The Paris Marathon route is nice. A meandering trail through the heart of the city, passing a number of iconic landmarks, notably the Eiffel Tower. We all know it’s big yet I found later that Simon didn’t see it, because he was obviously going too fast. I glanced occasionally at Facebook (like you do) and saw that when I was not half way round Simon had finished. A truly awe inspiring 3hr 7mins, tragically two minutes short of the London GFA target but a new PB anyway. And there is always next year so Simon is good with that. And who wouldn’t be? For a large part of the route it tracks alongside the river Seine. By this time I regret that the crowds and other runners had started to thin and I was in danger of getting lonely. I had passed and then been overtaken by a young lady for a mile or two around now and I used her as a pacer. She wasn’t a fast runner but she kept at it. When I walked I managed to speed walk and just about stay with her. When she walked, I ran past. It was hard and by now the drinks stations were packing up and I needed food! I hadn’t planned to run so hadn’t fuelled up or brought anything appropriate. My tank was empty and I was parched. Luckily, I managed to beg a bottle from one of the packed lorries and even found bananas! I was saved!! It turned out that Angie was running her first marathon and hailed from Texas. We agreed we were in this together now and tracked that green line as if our lives depended on it. She had her watch and annoyingly counted down the miles in ever decreasing increments. Inevitably we got nearer and then I said only two parkruns from here. It meant nothing to her, she’d never even heard of a parkrun.

I realised that by now, both Helen and Kim would have been long finished and with Simon must have been wondering where the hell I was. But this was all about me now and while I felt bad about keeping them waiting there wasn’t anything I could do about it. Kim had stormed in at an impressive time of 4h 34m and Helen too with an envious time of 5H 17m. Absolutely fantastic of them both. And now I had them hanging about, searching and waiting...and waiting. Kim, bless her, even went to the bag drop and for the want of other explanation asked if anyone had seen “mon père”!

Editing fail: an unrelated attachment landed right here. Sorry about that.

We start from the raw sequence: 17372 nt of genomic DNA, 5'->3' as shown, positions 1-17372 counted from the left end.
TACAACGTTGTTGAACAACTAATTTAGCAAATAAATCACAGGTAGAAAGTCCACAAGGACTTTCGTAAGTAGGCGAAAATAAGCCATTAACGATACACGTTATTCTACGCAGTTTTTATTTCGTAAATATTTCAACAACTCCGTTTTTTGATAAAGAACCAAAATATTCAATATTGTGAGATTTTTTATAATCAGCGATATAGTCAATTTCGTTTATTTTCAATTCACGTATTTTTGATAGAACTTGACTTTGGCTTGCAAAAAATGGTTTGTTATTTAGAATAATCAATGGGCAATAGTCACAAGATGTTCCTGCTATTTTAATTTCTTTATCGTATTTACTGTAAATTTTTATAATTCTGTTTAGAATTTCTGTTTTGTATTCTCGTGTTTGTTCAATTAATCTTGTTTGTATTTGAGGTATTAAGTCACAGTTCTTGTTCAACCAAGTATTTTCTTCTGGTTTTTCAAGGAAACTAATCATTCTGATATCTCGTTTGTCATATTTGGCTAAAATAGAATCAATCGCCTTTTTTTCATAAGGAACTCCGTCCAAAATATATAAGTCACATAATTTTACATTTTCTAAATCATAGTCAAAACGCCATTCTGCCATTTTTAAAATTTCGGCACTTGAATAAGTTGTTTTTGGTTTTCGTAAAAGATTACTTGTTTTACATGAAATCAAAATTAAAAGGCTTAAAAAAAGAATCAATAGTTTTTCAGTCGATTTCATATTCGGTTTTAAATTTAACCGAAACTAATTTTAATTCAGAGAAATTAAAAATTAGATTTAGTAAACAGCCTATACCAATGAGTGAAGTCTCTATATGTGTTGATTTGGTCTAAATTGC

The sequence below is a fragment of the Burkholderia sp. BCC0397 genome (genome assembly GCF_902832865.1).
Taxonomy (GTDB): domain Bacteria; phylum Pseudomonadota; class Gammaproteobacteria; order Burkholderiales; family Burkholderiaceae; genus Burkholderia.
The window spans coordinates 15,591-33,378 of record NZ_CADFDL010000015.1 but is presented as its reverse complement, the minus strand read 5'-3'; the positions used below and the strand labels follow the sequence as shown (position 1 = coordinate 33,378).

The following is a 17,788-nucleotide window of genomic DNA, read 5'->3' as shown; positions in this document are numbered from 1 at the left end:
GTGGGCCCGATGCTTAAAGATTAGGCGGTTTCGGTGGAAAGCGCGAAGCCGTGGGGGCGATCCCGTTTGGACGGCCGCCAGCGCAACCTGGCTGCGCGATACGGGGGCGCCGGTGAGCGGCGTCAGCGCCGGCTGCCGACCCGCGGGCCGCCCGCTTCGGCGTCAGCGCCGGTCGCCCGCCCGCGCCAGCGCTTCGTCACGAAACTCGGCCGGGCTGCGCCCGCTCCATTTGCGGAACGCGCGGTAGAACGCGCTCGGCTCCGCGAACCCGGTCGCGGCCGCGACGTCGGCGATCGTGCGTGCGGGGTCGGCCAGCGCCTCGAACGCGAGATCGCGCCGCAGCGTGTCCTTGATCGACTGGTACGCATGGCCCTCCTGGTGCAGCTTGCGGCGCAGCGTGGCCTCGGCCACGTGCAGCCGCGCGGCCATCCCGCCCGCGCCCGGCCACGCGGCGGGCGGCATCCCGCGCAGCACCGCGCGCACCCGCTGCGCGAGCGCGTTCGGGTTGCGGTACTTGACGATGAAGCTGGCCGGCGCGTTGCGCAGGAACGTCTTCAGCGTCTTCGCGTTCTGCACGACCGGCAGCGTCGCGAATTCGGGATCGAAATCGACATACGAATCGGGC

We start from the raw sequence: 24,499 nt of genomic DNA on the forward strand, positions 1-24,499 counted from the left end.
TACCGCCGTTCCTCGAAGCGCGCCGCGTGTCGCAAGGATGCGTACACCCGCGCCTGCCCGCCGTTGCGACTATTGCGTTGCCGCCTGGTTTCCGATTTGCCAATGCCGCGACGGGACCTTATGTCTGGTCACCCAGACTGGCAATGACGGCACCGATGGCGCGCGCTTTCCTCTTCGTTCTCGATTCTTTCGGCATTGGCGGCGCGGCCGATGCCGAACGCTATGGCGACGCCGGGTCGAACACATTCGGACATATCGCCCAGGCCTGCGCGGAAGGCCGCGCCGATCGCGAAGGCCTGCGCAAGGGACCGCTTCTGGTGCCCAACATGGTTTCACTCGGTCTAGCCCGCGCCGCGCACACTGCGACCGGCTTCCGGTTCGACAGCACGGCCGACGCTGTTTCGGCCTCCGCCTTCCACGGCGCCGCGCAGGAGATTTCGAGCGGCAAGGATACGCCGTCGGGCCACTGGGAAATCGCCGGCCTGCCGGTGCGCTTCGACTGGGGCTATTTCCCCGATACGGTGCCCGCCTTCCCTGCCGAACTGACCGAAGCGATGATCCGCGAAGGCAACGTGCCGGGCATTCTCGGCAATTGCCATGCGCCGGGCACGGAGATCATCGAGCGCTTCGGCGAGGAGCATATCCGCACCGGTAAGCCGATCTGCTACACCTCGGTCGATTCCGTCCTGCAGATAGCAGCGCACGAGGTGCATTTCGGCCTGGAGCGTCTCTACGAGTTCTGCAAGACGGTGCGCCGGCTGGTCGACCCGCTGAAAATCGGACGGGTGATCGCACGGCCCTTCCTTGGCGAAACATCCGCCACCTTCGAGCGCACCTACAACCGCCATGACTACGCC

While my progress had been slow, it was interesting that I still managed to overtake others. Some were struggling with injuries in the latter stages and despite that clearly hanging on to hobble and limp their way to the finish. It’s wonderful to see that determination in people and even I could offer encouragement.

Finally, the end in sight! It’s obligatory of course to make sure you actually run the last bit from as far out as possible. After all, wouldn’t want people to think we’d walked it! Being the gent I am I let Angie run through ahead and then it was my turn. No great fanfares, no big crowd, no photographers even but there were marshals holding out the medal lanyards for us to duck through. I’d made it!! Surprised the hell out of me.

No official time as the French turn off the chip timing at 6hrs which I think is harsh!! Knowing that Kim and Helen started with me and the time when I finished I know that I managed 6hrs 26mins. I’ll settle for that!

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28/04/2019 - London Marathon

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Race Report by Billy Counter

Having the incredibly good fortune of winning the solitary club spot to represent the Coastal Striders, I was delighted to be asked to conjure up a race report for this year's London Marathon, so hold on to your hats and here we go...

The lead up to the event started with a nice relaxing train journey to the expo at the ExCel building, alongside myself were my ever-supportive partner Lucy, plus Greg and Katie Shingles. As we arrived we could sense an air of excitement amongst the hundreds of other participants picking up their race packs and timing chips, as they posed gleefully for their pre-race photos and sampled the many goods on offer.

After bumping into Julie and Colin Sharp at the expo, we managed a quick whistle-stop tour of the Cancer Research and Macmillan stalls to introduce ourselves to our respective charities before we retired to our hotels to try and conserve as much energy as possible for the main event.

As dawn broke on the morning of the race day, I awoke at 6am to allow myself plenty of time to get ready and watched in dismay as Lucy helped herself to a full English breakfast, fruit salad and toast! For me, it was to be toasted cinnamon bagels with honey and SIS energy bars. The bacon would have to wait this time, as I couldn't risk any kind of stomach issues.